How is a person to know if a bill is good or possibly counterfeit? The author touches on this subject by explaining and listing the various Bank Note Reporters and Counterfeit Detectors. Bank note reporters list and describe in various ways the good issues of the day while the detectors described the fraudulent issues. Fraudulent issues could be either counterfeit, spurious or altered meaning a copy of a good note, a put- together note not appearing like the genuine or a good note that has been doctored to become a higher denomination or from another locality.

One area not widely understood is addressed in the chapter, An Inside View of the Banknote Business. Here the author relates the tribulations of the bank note engraver William L. Ormsby who was a genius in the world of bank notes. Ormsby was a Connecticut native, born and raised in the village of Hampton. From his youth as a blacksmith he blossomed to become an engraver and mechanic, inventing various machines useful in the note printing trade. His success as a businessman however was somewhat compromised by his naivety and inability to produce an appreciable quantity of the product that itself was an ingenious invention.

One chapter the astute collector should pay close attention to would be Chapter 20, Collecting and Enjoying Obsolete Bank Notes. This deals directly with the collecting of the notes themselves. The what, where and why to collect is addressed along with the types, styles and the relative availability of the various issues. To a collector this chapter delineates the reasons a collector enjoys the chase.
Here the author touches on the reality of collecting in today’s market atmosphere and gives advice to neophytes regarding purchasing and avoiding pitfalls and in essence advising that “experience” gained from spending years observing while modestly building a collection perhaps with a certain theme may be the best learning tool one can hope for. By digesting the information in this book a new collector should be able to fast-forward to a certain comfort level that will enable him or her to enter the field with much of the basic information one would normally accrue after many years of active collecting.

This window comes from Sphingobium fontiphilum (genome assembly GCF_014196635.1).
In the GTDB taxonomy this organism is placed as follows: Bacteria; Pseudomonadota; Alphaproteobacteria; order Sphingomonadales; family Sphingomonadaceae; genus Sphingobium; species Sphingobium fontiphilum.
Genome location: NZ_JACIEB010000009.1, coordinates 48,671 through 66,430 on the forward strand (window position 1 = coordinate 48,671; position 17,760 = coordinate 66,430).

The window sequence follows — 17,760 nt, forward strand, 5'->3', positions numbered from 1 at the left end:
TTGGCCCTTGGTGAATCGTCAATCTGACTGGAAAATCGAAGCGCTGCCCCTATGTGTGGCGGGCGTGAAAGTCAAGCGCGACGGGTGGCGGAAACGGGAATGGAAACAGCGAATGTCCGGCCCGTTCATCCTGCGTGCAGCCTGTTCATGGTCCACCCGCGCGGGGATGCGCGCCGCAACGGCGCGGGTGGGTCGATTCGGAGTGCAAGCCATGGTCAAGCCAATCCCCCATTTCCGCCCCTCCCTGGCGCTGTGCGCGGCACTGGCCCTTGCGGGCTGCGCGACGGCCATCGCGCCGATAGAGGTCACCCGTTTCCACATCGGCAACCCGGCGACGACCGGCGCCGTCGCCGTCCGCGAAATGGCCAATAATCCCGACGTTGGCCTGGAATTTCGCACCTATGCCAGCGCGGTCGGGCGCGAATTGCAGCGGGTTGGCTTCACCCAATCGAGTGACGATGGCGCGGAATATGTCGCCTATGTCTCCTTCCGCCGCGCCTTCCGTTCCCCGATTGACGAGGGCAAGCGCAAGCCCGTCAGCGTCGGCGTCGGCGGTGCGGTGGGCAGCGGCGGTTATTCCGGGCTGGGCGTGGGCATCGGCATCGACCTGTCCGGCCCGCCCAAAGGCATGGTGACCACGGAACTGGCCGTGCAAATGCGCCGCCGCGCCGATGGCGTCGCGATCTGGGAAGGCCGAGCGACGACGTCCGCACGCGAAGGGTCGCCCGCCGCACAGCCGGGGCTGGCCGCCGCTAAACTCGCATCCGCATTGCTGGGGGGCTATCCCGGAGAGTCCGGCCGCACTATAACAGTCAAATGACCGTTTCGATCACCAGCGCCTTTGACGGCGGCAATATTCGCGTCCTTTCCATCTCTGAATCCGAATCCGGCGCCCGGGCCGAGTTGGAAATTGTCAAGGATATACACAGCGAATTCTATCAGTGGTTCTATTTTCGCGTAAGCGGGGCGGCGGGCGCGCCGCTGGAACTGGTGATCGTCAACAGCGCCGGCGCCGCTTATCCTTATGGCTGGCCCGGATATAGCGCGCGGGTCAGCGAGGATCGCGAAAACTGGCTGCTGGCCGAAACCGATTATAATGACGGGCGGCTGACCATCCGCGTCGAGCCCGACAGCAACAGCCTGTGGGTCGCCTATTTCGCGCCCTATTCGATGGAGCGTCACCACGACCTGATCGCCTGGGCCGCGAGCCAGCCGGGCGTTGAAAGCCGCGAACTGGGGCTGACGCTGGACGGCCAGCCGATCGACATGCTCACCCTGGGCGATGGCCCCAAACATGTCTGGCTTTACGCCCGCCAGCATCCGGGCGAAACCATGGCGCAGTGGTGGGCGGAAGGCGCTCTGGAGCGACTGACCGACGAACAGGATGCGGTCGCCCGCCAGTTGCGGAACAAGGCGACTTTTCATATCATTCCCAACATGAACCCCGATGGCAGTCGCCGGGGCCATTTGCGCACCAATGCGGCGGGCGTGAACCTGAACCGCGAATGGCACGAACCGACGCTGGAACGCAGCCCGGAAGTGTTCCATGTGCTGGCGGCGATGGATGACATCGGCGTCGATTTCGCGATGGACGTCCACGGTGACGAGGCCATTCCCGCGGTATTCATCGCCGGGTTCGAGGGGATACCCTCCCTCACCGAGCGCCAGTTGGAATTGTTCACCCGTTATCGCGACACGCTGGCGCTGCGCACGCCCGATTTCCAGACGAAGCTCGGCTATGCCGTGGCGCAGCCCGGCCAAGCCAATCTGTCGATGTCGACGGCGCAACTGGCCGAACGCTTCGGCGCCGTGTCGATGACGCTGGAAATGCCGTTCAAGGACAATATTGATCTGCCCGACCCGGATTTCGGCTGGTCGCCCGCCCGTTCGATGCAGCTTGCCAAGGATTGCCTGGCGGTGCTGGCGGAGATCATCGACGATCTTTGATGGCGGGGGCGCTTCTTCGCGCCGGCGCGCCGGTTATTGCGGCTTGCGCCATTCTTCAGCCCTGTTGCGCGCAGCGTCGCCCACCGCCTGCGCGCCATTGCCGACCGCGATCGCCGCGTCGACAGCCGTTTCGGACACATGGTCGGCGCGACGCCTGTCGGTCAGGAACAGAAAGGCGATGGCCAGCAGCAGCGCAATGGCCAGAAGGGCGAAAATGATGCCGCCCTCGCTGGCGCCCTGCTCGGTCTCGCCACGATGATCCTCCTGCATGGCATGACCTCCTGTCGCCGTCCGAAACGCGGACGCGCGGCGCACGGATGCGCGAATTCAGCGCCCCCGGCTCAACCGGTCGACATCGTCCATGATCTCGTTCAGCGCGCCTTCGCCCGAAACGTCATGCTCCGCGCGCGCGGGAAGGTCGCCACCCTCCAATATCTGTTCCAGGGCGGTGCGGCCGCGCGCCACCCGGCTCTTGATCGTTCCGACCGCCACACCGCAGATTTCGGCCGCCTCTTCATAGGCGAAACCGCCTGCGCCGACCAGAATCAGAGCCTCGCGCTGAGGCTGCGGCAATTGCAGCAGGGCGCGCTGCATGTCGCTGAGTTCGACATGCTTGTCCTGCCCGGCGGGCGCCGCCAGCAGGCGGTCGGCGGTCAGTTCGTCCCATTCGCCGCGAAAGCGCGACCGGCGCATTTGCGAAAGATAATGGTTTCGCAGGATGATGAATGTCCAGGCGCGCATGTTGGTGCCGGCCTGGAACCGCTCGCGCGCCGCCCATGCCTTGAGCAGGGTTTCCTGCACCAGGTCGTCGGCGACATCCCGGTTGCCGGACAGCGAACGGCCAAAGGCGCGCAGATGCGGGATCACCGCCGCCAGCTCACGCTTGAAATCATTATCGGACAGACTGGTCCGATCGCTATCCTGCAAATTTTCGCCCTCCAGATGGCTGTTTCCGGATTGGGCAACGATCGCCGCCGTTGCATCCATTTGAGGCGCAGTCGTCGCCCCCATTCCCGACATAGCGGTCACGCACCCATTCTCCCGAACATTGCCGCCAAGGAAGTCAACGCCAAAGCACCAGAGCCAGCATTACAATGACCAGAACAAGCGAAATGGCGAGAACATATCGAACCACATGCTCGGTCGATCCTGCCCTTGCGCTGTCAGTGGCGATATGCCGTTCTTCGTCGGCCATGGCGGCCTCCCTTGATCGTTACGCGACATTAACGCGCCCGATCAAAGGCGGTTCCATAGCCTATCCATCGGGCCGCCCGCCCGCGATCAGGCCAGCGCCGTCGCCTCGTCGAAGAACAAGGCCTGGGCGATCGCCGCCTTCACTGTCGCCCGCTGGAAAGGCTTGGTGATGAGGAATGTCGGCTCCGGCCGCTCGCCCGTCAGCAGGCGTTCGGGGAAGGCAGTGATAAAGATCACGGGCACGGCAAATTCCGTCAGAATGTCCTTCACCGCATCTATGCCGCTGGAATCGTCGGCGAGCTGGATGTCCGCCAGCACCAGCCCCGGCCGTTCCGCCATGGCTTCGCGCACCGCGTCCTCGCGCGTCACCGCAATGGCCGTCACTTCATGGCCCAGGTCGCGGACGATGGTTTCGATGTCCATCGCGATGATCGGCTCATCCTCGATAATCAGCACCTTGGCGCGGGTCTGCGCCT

So what has the author done for us, for this segment of the hobby and. for the lay person?Widespread interest in collecting obsolete banknotes blossomed in the mid 1960’s. During the past 40 years many books, catalogues, pamphlets and monographs were published. Most were related to specific areas such as features appearing on the notes themselves. Others were price guides for specific notes. Some had to do with the engravings or engravers. Many were specialized issues dealing with notes from specific states.
This work is not a price guide but a rock solid effort that brings together all the facets involved in the production and distribution of the banknote product. It highlights the important men and machines that were instrumental in this process. It relates stories of special banks and banking practices and touches on the era of “Wildcat Banking” that was especially prominent in the State of Michigan but also encountered in most of the other states. It walks the reader through the evolution of the technology witnessed by the ever increasing sophistication needed to produce a better product.
The author has been able to gather between two covers the sum of all of the parts of obsolete banknote study. Each chapter could very well be a separate work but by uniting them he has been able to produce and insert the missing cornerstone of this hobby segment. The book reads like a course in numismatics and yet is as captivating as a novel. This book is the foundation anyone could build a collection on. It legitimizes and gives direction to this segment of the hobby and its followers as a distinct specialty group. One could say, “as Newman is to Colonial and Continental Currency and Huntoon is to National Currency so now is Bowers to Obsolete Paper Money. That is what this author has done for us!